The mysterious spectral bands in the infrared of interstellar gas clouds in deep space originate from organic compounds. Research by the Nijmegen physicist Hans Piest confirms this. He has provided new experimental evidence for this almost 30-year-old problem in astronomy.
Each molecule has specific wavelengths at which it can either absorb or emit light. This forms the fingerprint of a substance. With this fingerprint, astronomers can demonstrate the presence of a substance in a distant star or cloud. In a wide range of lines of sight, in the almost empty interstellar space, bright infrared emission is observed, the spectrum of which has become commonly known as the “Unidentified Infrared Bands”. The most widely accepted hypothesis is that complex organic compounds cause the bands. Put more precisely it is thought to be a mixture of various polyaromatic hydrocarbons, each containing about fifty carbon atoms. Nobody had yet succeeded in measuring the spectrum of these complex molecules under conditions comparable to the cold gas situation in deep space where these spectra are found. In deep space the molecules are so far apart that they no longer collide with each other. Collisions dramatically influence the spectrum. It is difficult to create a collision-free situation in the laboratory. Furthermore, the substance is so rarefied that a spectrum can scarcely be measured. Hans Piest found a way of measuring the spectrum indirectly. For this he made use of a special laser from the Institute for Plasma Physics (FOM) in Rijnhuizen. It is a free-electron laser which can produce every desired wavelength between 5 and 250 microns. There are only a few examples of this type of laser in the world. The physicist synthesised polyaromatic hydrocarbons and bound each of these molecules to a noble gas atom. This can only be done at a temperature just above absolute zero. The bonding energy of noble gas atoms is so small that it scarcely affects the spectrum. In order to investigate which wavelengths this complex can absorb he bombarded its with laser light, using a different wavelength for each bombardment. The light from this laser is sufficient to disassociate the weakly bound noble gas molecule from the organic compound. A sensitive mass spectrometer was able to determine whether the organic substance was produced as a function of the infrared wavelength. The physicist used various noble gas atoms and repeatedly obtained the same spectrum. This strongly indicates that the noble gas did not disrupt the spectrum. The spectra measured strongly agreed with previously disputed measurements from NASA. They had directly determined the very weak absorption spectrum of various sorts of polyaromatic hydrocarbons frozen in noble gas ice. These measurements were controversial because the influence of the noble gas ice was difficult to estimate. Now the question still remains as to exactly which polyaromatics are found in space.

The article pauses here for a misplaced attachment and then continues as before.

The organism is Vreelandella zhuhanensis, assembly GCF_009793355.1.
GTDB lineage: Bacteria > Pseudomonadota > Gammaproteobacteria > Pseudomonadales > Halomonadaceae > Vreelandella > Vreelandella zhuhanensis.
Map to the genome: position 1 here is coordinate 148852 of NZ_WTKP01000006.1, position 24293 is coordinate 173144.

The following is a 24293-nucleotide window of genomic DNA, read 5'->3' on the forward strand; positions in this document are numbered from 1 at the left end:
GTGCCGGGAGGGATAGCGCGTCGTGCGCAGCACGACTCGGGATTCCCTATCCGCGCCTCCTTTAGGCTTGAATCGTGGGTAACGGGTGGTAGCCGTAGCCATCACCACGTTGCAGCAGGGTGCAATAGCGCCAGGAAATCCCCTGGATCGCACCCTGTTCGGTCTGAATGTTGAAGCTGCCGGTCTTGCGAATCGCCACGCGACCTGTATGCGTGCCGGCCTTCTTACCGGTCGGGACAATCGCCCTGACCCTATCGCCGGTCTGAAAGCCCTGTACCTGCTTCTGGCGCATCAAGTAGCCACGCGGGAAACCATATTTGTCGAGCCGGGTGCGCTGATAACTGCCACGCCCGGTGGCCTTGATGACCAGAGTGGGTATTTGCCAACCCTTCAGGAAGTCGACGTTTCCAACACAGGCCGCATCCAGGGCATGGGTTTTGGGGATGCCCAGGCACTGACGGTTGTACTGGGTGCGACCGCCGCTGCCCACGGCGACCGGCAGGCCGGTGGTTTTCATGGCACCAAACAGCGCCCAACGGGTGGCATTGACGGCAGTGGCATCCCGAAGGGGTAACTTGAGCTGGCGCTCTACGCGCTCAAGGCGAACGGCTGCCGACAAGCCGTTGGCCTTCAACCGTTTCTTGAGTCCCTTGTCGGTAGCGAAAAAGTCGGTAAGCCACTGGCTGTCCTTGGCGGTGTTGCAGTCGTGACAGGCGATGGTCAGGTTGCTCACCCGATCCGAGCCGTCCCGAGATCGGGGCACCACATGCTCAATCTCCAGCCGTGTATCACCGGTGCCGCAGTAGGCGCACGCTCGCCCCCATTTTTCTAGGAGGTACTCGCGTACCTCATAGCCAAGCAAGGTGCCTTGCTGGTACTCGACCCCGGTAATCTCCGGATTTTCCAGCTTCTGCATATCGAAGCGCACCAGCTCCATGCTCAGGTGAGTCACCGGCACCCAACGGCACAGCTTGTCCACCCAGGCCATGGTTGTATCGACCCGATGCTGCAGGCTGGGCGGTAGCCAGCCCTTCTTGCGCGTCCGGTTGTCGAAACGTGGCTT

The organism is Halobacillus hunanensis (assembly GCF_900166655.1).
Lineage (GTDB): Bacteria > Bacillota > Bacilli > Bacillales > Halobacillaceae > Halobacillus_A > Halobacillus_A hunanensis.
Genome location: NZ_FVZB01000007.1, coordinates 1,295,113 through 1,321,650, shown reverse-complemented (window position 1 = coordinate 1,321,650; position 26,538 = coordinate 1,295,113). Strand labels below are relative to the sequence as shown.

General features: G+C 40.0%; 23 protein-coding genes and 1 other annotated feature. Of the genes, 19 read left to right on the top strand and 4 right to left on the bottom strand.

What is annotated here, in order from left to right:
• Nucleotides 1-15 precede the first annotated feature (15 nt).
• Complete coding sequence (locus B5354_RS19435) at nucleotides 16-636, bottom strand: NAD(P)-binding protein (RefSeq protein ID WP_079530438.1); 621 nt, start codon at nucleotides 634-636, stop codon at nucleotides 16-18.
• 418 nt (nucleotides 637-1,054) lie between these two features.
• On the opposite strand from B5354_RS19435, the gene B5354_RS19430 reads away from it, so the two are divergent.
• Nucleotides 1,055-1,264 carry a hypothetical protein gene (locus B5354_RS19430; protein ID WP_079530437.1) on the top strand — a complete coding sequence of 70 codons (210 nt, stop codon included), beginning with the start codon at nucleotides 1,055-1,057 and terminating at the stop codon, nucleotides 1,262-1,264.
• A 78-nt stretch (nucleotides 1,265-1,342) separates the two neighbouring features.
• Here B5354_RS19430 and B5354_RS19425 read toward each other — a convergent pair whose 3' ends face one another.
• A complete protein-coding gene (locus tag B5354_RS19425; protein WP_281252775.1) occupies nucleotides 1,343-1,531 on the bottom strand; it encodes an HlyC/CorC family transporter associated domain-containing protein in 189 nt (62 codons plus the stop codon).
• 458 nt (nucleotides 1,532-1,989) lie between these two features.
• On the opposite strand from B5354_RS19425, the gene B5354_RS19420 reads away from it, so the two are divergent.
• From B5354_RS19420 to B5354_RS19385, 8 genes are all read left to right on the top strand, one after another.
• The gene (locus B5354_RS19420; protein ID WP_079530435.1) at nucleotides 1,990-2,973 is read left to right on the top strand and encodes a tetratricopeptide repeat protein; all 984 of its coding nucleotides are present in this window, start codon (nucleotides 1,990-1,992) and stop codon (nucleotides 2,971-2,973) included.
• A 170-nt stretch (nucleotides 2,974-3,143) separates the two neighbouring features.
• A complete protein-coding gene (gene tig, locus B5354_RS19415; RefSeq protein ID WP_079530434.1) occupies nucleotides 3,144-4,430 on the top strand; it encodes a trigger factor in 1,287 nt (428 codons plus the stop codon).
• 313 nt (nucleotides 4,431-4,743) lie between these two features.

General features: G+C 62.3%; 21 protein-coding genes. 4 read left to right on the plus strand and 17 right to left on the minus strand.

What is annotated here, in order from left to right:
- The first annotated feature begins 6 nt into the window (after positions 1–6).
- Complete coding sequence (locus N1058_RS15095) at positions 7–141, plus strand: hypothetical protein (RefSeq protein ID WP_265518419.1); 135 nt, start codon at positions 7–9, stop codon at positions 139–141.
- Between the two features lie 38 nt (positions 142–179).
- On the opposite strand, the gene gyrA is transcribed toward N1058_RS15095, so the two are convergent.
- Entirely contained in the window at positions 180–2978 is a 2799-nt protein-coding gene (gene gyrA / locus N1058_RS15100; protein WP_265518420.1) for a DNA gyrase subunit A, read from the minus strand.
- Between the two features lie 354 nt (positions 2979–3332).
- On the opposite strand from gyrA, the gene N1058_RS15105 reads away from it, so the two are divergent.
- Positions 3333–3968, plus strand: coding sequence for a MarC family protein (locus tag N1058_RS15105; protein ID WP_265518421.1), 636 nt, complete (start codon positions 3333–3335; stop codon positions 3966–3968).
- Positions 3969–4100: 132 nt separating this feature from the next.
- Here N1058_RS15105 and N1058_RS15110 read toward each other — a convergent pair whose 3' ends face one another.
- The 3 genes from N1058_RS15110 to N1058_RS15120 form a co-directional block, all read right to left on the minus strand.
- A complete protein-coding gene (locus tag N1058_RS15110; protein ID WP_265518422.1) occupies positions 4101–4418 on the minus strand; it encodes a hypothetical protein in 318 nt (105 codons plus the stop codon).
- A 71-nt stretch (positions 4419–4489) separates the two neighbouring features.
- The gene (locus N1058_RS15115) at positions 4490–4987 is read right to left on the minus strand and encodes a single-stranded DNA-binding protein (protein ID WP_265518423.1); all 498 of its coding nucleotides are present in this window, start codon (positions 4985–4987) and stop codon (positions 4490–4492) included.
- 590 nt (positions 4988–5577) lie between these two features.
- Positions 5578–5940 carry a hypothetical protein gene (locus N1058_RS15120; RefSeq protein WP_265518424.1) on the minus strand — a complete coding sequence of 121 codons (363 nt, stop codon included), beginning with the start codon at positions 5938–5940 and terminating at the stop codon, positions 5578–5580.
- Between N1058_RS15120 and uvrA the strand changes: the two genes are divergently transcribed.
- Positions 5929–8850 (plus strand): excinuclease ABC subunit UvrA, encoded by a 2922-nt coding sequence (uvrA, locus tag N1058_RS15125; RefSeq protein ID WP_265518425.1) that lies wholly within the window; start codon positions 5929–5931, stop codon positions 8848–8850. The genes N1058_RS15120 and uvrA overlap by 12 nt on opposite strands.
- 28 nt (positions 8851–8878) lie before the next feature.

Michel Philippens | alphagalileo
Explosion on Jupiter-sized star 10 times more powerful than ever seen on our sun
18.04.2019 | University of Warwick
In vivo super-resolution photoacoustic computed tomography by localization of single dyed droplets
18.04.2019 | Changchun Institute of Optics, Fine Mechanics and Physics, Chinese Academy of Sciences
A stellar flare 10 times more powerful than anything seen on our sun has burst from an ultracool star almost the same size as Jupiter
A localization phenomenon boosts the accuracy of solving quantum many-body problems with quantum computers which are otherwise challenging for conventional computers. This brings such digital quantum simulation within reach on quantum devices available today.
Quantum computers promise to solve certain computational problems exponentially faster than any classical machine. “A particularly promising application is the...
The technology could revolutionize how information travels through data centers and artificial intelligence networks
Engineers at the University of California, Berkeley have built a new photonic switch that can control the direction of light passing through optical fibers...
Physicists observe how electron-hole pairs drift apart at ultrafast speed, but still remain strongly bound.
Modern electronics relies on ultrafast charge motion on ever shorter length scales. Physicists from Regensburg and Gothenburg have now succeeded in resolving a...
Engineers create novel optical devices, including a moth eye-inspired omnidirectional microwave antenna
A team of engineers at Tufts University has developed a series of 3D printed metamaterials with unique microwave or optical properties that go beyond what is...
17.04.2019 | Event News
15.04.2019 | Event News
09.04.2019 | Event News
18.04.2019 | Life Sciences
18.04.2019 | Physics and Astronomy
18.04.2019 | Life Sciences